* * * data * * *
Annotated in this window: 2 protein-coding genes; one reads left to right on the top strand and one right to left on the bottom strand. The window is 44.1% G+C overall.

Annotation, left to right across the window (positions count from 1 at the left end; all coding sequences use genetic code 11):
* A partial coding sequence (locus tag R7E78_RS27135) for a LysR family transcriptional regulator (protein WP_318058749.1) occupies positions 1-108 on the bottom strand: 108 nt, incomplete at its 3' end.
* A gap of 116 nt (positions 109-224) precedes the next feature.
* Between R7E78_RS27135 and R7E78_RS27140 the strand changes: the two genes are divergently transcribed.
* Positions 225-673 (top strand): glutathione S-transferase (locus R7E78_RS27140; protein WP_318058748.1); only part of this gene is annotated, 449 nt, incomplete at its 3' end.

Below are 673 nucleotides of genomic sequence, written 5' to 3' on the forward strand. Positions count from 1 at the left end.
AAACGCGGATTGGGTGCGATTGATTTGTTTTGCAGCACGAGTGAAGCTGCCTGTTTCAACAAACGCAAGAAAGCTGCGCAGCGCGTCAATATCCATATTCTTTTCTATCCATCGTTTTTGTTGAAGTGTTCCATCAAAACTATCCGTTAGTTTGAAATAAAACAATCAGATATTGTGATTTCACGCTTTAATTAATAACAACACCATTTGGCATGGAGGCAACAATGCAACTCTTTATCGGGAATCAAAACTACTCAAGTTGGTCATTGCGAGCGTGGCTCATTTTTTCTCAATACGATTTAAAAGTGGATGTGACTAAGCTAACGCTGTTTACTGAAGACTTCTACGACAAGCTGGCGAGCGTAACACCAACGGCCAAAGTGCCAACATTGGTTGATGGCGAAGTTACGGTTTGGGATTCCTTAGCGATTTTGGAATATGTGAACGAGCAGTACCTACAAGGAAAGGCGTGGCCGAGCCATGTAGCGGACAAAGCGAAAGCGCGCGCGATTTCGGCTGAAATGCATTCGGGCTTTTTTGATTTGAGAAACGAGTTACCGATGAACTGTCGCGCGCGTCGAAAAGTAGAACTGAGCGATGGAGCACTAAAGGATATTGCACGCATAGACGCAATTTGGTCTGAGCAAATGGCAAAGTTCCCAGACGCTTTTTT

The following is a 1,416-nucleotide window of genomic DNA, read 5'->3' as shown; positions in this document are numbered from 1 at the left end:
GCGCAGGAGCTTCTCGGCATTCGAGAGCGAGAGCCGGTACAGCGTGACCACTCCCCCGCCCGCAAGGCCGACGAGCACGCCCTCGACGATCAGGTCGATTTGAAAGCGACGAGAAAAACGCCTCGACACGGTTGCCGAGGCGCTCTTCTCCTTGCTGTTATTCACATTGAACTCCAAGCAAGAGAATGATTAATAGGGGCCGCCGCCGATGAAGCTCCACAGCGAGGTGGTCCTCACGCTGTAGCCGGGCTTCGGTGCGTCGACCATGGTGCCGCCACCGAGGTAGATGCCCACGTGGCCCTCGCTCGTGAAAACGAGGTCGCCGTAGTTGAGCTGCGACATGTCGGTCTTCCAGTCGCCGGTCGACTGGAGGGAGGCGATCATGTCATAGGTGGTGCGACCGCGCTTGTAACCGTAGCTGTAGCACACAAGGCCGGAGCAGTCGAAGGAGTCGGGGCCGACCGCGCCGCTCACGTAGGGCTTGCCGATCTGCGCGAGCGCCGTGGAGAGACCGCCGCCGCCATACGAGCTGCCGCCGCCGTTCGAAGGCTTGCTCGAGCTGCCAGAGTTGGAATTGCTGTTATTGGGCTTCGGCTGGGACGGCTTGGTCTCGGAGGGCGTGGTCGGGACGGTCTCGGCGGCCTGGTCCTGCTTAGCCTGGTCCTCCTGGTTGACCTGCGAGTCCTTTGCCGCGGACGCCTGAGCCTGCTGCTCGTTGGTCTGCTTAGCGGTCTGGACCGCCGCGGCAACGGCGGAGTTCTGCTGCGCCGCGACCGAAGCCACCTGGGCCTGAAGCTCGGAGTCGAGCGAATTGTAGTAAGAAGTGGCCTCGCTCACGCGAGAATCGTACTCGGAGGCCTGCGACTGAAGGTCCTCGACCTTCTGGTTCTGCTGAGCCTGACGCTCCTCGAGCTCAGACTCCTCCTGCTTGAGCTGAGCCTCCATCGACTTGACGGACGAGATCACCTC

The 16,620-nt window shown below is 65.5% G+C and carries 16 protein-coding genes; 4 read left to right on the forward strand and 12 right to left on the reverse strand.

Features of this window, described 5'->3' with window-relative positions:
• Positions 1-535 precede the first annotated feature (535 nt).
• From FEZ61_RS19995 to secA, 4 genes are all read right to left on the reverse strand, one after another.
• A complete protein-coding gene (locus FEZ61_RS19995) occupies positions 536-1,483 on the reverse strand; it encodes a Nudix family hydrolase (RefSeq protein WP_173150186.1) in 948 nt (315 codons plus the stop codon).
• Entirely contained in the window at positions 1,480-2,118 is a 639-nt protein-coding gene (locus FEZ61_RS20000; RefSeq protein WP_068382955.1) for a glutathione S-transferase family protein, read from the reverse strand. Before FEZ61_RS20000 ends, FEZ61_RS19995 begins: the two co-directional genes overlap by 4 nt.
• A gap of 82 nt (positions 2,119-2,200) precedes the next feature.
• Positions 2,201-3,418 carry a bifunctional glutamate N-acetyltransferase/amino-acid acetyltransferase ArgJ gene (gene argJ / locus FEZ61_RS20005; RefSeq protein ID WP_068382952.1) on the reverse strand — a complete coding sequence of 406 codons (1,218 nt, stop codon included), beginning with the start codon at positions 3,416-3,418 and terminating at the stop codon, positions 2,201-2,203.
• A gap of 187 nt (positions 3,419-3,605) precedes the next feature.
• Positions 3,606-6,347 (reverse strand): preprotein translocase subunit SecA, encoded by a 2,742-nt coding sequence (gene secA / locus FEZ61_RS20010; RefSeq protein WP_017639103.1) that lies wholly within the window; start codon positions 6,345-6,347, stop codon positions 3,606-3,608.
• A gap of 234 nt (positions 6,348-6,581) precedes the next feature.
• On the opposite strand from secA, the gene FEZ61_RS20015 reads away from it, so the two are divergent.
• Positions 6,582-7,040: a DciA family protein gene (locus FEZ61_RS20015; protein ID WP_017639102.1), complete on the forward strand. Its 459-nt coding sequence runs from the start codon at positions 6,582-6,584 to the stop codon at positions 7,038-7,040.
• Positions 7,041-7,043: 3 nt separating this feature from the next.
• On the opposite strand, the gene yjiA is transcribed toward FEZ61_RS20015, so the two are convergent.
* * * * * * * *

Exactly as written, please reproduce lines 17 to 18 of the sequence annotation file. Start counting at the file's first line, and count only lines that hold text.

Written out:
• A gap of 82 nt (positions 2,119-2,200) precedes the next feature.
• Positions 2,201-3,418 carry a bifunctional glutamate N-acetyltransferase/amino-acid acetyltransferase ArgJ gene (gene argJ / locus FEZ61_RS20005; RefSeq protein ID WP_068382952.1) on the reverse strand — a complete coding sequence of 406 codons (1,218 nt, stop codon included), beginning with the start codon at positions 3,416-3,418 and terminating at the stop codon, positions 2,201-2,203.